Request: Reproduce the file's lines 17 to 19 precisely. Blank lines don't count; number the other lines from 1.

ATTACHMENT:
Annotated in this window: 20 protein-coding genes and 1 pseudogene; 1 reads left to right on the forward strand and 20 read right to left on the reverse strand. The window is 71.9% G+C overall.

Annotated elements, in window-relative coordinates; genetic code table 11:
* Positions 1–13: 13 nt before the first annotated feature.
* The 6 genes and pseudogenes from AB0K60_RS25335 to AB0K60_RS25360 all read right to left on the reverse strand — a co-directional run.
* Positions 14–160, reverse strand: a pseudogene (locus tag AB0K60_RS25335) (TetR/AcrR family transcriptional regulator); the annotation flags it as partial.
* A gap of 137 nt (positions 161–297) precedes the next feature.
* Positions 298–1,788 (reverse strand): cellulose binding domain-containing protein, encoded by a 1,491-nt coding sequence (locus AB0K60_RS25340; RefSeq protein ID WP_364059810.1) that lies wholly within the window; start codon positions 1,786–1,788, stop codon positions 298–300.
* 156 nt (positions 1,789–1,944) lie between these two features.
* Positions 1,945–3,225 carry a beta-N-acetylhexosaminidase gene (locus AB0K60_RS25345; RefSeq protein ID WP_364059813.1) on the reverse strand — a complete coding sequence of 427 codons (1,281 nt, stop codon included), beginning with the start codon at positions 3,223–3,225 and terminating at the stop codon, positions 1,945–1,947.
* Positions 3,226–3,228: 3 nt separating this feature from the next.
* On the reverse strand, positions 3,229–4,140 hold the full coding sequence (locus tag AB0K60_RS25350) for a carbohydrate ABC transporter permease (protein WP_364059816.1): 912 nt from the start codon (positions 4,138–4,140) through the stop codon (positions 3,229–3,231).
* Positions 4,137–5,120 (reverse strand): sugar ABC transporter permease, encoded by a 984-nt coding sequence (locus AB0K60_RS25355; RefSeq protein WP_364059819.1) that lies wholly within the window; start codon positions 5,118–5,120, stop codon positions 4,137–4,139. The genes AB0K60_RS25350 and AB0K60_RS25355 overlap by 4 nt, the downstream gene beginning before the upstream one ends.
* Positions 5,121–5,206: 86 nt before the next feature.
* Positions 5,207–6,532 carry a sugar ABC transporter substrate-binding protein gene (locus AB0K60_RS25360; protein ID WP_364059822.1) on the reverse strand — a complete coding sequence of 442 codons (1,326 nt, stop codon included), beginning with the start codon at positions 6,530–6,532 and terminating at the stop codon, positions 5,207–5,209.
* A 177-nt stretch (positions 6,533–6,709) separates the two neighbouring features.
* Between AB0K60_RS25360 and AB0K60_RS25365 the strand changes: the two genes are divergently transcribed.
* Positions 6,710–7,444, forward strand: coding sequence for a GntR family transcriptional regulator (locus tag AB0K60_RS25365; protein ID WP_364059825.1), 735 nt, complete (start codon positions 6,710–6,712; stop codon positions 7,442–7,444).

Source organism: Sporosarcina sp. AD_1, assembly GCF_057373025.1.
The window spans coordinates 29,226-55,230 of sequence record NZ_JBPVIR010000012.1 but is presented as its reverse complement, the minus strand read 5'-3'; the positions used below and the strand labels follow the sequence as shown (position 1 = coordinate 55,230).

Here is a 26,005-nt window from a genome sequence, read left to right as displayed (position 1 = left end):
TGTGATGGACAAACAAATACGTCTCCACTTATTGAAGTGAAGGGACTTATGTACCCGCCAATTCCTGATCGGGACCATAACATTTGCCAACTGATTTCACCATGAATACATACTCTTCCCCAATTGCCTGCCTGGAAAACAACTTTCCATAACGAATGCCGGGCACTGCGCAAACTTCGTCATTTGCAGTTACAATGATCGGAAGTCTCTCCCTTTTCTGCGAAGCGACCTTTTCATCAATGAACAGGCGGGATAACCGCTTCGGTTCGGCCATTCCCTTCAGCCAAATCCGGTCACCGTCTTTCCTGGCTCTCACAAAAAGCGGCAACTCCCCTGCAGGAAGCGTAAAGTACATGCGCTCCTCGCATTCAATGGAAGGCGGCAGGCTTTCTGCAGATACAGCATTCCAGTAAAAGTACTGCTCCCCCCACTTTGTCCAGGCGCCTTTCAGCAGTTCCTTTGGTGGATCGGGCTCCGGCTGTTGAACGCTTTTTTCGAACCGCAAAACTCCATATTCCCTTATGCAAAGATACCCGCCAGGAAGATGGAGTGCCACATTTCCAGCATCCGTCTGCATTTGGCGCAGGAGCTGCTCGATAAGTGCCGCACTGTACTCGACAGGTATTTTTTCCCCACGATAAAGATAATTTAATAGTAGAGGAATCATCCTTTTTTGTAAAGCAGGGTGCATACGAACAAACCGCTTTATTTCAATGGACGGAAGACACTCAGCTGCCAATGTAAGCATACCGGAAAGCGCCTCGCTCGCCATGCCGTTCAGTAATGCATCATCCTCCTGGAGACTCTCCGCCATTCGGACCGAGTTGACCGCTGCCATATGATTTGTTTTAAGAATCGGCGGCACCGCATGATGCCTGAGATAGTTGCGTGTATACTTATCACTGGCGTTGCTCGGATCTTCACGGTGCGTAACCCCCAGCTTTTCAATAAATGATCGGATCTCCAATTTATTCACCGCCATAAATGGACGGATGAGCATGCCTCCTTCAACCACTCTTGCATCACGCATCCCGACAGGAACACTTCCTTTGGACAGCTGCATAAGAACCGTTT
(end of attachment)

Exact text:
* Positions 6,710–7,444, forward strand: coding sequence for a GntR family transcriptional regulator (locus tag AB0K60_RS25365; protein ID WP_364059825.1), 735 nt, complete (start codon positions 6,710–6,712; stop codon positions 7,442–7,444).

Source organism: Sporosarcina sp. AD_1, assembly GCF_057373025.1.
The window spans coordinates 29,226-55,230 of sequence record NZ_JBPVIR010000012.1 but is presented as its reverse complement, the minus strand read 5'-3'; the positions used below and the strand labels follow the sequence as shown (position 1 = coordinate 55,230).